The foundation of this edifice is of an oblong, square form, and from its centre arises a high, octagonal steeple or spire, with a large base, but small at Us termination, over which is a small gilt ball, surmounted by a simple gilt cross. On the north and south, and east and west of this central spire, rises a similar octagonal spire, greatly inferior in height, and surmounted by very large, variously painted and ornamented heads or domes, on which are placed gilt balls, all furnished with simple gilt crosses. In the space between the central tower and the above four towers, arise other four smaller, similar towers, ornamented in the same style; so that around the central spiretower, you find eight towers, forming a species of octagon. Every one of the domes of the towers is unlike the others, and is differently painted and ornamented, and the painting is extremely unique. This famous building was erected in such a manner, that service might be performed in different parts of it at the! same time; and it will astonish you when I tell you, that at this time twenty-one temples or places of worship are associated together, in which divine service may be celebrated at the same time! So much for the exterior of St. Basil, which, in vulgar parlance, resembles a cluster of beautiful pepper-boxes.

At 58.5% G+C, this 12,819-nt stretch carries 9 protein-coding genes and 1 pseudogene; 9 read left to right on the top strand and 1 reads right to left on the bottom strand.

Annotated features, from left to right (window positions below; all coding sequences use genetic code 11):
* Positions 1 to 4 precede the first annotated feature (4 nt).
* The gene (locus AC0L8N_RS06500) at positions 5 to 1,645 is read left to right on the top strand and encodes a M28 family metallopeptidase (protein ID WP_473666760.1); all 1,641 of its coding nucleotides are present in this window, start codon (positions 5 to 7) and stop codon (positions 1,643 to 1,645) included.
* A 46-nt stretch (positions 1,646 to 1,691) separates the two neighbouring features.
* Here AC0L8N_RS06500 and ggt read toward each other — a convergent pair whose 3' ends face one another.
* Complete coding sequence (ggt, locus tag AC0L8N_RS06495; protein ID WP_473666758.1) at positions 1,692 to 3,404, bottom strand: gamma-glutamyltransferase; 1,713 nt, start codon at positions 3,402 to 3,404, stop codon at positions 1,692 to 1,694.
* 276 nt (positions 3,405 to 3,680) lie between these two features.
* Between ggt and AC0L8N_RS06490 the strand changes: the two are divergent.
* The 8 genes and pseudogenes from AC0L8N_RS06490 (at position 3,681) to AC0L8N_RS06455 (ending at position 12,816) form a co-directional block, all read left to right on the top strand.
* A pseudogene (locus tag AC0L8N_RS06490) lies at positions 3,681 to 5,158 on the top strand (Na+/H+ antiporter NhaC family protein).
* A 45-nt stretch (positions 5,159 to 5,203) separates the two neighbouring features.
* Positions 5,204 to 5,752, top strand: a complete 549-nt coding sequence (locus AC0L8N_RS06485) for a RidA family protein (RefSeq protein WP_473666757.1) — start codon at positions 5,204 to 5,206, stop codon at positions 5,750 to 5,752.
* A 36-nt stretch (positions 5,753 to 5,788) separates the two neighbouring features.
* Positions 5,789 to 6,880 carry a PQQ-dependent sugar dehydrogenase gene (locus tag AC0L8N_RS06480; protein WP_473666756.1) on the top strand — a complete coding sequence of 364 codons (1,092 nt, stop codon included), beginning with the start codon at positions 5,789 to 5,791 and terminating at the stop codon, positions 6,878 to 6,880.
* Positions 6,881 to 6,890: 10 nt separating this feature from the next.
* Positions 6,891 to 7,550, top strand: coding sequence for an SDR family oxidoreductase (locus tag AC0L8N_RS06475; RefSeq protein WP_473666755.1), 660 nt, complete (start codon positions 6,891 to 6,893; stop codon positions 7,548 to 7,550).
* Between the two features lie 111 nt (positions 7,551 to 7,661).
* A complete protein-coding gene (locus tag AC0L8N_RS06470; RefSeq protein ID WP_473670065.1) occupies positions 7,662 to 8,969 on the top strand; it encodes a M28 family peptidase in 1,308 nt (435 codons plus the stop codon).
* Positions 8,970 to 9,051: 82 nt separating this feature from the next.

I entered the interior, and found it still more ourious than without. It is a collection of small passages and chapels, the walls of which are covered with gold, and paintings of saints, drawn when painting was in a primitive state in Russia. I noticed, too, several scriptural